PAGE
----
Consumer experiences and values in Brazilian Northeast shopping centers

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This study aims to expand the knowledge on consumer experiences and values from an innovative marketing perspective in the context of shopping centers of inland towns in the Brazilian Northeast region. A qualitative approach was adopted using 50 in-depth interviews of shopping center visitors to collect data. Interpretative Phenomenological Analysis was used to evaluate the data. The results revealed two main categories: unpleasant and pleasant experiences. In terms of main results, 23 participants have a mix of pleasant and unpleasant experiences, while 24 report only pleasant, and 3 – unpleasant experiences. The unpleasant experiences are mostly related to the excess of people (n = 19). In what refers to pleasant experiences, functionality (n = 43), and sensory (n = 33) are the two most mentioned values, being functionality the top value to consumers regardless the purpose they have in going to the Shopping Centre. The results can be relevant inputs to design and manage Shopping Centers regarding cultural adjustment by considering consumers’ experiences and values and the importance of joining competing values behind pleasant and unpleasant experiences. The study contributes to the experiential marketing literature by highlighting the importance of cultural contexts in consumer experiences and behavior research.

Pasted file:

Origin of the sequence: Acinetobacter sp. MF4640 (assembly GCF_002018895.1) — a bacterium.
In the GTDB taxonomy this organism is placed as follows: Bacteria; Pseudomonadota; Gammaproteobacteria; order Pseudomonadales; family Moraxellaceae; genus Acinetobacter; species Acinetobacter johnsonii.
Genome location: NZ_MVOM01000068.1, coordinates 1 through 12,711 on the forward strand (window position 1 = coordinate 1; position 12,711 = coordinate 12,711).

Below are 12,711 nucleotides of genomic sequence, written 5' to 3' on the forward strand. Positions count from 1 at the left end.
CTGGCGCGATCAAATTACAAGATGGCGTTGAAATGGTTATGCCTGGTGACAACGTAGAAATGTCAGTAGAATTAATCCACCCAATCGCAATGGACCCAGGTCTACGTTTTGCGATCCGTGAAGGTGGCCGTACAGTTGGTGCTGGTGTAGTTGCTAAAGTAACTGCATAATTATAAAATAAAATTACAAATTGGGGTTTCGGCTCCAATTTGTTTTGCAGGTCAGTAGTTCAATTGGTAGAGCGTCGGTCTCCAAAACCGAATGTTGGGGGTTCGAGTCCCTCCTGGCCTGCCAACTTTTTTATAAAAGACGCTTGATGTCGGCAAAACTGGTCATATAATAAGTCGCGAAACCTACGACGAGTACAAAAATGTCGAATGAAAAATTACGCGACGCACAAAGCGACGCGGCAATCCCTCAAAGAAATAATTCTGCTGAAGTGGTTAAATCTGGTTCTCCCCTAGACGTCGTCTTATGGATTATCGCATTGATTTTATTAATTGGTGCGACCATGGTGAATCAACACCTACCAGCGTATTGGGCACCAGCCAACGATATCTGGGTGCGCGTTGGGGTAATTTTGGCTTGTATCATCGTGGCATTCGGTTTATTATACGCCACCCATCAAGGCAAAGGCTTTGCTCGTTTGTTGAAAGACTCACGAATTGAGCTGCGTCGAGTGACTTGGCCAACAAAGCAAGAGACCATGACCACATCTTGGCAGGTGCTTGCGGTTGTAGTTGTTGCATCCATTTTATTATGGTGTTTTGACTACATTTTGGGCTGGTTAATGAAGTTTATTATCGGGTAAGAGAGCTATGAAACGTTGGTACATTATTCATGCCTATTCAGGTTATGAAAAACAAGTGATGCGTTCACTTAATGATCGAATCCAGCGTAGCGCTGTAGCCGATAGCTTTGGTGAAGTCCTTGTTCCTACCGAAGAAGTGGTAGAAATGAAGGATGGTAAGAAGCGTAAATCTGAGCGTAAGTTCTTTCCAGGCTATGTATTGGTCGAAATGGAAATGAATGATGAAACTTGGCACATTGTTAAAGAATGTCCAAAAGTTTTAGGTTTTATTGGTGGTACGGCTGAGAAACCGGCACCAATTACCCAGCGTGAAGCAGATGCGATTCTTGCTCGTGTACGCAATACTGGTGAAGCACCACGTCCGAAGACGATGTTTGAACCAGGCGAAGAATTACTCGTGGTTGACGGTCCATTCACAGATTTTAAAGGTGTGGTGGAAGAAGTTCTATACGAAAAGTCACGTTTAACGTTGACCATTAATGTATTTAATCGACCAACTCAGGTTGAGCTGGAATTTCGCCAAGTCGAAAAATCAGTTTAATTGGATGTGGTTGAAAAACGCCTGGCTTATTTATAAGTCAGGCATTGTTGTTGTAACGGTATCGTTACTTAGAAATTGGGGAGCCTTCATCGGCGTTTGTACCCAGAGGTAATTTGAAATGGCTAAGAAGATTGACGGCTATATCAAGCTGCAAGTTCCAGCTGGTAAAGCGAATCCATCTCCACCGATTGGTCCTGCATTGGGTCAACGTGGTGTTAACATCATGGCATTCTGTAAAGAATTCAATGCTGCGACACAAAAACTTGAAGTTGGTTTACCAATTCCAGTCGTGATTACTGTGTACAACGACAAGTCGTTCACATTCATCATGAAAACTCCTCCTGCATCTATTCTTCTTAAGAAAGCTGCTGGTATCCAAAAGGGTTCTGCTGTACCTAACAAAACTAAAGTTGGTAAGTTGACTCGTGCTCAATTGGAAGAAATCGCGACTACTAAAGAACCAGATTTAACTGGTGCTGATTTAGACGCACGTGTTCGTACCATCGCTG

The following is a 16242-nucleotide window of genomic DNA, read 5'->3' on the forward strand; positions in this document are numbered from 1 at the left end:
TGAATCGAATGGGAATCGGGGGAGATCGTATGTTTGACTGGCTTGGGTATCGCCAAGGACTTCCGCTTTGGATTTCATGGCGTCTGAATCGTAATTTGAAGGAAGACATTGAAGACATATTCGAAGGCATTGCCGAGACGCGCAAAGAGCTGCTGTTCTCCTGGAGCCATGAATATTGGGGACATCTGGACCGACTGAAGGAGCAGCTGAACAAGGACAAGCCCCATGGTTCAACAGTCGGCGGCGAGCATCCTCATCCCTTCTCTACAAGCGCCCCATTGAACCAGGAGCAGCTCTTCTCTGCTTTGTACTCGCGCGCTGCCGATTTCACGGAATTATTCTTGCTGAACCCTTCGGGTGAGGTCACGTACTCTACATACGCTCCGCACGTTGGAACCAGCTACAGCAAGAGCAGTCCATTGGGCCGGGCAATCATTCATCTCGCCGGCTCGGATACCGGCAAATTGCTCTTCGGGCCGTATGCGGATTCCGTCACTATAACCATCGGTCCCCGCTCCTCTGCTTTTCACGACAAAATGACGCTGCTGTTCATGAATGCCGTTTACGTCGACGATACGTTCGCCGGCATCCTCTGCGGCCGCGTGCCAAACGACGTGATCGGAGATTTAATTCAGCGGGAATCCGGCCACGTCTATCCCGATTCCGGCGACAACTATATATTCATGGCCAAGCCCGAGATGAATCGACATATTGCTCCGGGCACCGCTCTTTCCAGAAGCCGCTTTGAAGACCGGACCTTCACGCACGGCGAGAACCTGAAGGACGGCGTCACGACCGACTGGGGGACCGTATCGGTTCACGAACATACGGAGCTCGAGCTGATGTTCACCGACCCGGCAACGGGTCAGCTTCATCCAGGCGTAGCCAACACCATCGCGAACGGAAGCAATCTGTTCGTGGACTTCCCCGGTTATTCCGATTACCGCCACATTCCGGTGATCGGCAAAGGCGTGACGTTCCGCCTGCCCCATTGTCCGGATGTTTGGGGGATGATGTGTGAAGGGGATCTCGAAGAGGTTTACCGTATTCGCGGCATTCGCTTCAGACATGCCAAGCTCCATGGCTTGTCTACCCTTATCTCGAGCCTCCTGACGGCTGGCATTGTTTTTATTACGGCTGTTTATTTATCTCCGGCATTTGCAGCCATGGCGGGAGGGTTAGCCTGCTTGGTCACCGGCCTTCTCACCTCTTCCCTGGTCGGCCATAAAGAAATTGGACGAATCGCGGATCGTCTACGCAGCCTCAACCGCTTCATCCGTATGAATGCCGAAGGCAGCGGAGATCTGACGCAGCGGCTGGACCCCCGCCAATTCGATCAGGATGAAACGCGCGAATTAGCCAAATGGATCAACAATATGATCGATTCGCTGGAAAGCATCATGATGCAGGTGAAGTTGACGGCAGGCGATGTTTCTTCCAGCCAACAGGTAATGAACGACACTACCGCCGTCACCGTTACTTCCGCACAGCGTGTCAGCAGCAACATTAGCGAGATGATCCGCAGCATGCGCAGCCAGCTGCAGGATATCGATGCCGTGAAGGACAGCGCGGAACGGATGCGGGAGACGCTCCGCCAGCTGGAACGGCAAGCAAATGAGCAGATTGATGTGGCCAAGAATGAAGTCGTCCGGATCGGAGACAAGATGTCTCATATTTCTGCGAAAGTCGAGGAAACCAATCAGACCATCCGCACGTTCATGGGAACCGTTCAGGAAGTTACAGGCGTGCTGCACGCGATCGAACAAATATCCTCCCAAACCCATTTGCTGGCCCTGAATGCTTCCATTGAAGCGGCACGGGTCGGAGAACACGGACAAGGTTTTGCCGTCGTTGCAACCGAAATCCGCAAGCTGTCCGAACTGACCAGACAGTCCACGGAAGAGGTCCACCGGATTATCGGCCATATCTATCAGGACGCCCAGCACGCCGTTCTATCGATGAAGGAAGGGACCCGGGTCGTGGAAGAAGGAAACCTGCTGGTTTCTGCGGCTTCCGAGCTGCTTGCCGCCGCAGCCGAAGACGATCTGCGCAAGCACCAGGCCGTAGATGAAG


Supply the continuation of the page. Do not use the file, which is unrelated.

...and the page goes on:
Acknowledgment
Maria Raquel Lucas and Andreia Dionísio are pleased to acknowledge financial support from Fundação para a Ciência e a Tecnologia (grant UIDB/04007/2020).

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    • Figure 1. Research design
    • Table 1. Subcategories of Unpleasant Experience
    • Table 2. Subcategories of Pleasant Experience
    • Table 3. Pleasant and unpleasant experiences in each interview (number of words)
    • Table 4. Purpose of Shopping Centre visit and positive or negative experiences (number of participants)
    • Table 5. Hierarchy of customers’ perceived values and objectives of going to the SC (number of participants)
    • Table 6. Frequency and values (number of participants)
    • Conceptualization
      Maria Raquel Lucas, Simone Maia Pimenta Martins Ayres, Nuno Rebelo dos Santos
    • Funding acquisition
      Maria Raquel Lucas, Simone Maia Pimenta Martins Ayres, Nuno Rebelo dos Santos, Andreia Dionísio
    • Investigation
      Maria Raquel Lucas, Simone Maia Pimenta Martins Ayres, Nuno Rebelo dos Santos
    • Methodology
      Maria Raquel Lucas, Nuno Rebelo dos Santos, Andreia Dionísio
    • Supervision
      Maria Raquel Lucas, Nuno Rebelo dos Santos, Andreia Dionísio
    • Validation
      Maria Raquel Lucas, Simone Maia Pimenta Martins Ayres, Nuno Rebelo dos Santos, Andreia Dionísio
    • Writing – review & editing
      Maria Raquel Lucas, Nuno Rebelo dos Santos, Andreia Dionísio
    • Data curation
      Simone Maia Pimenta Martins Ayres
    • Formal Analysis
      Simone Maia Pimenta Martins Ayres, Nuno Rebelo dos Santos, Andreia Dionísio
    • Visualization
      Simone Maia Pimenta Martins Ayres
    • Writing – original draft
      Simone Maia Pimenta Martins Ayres, Nuno Rebelo dos Santos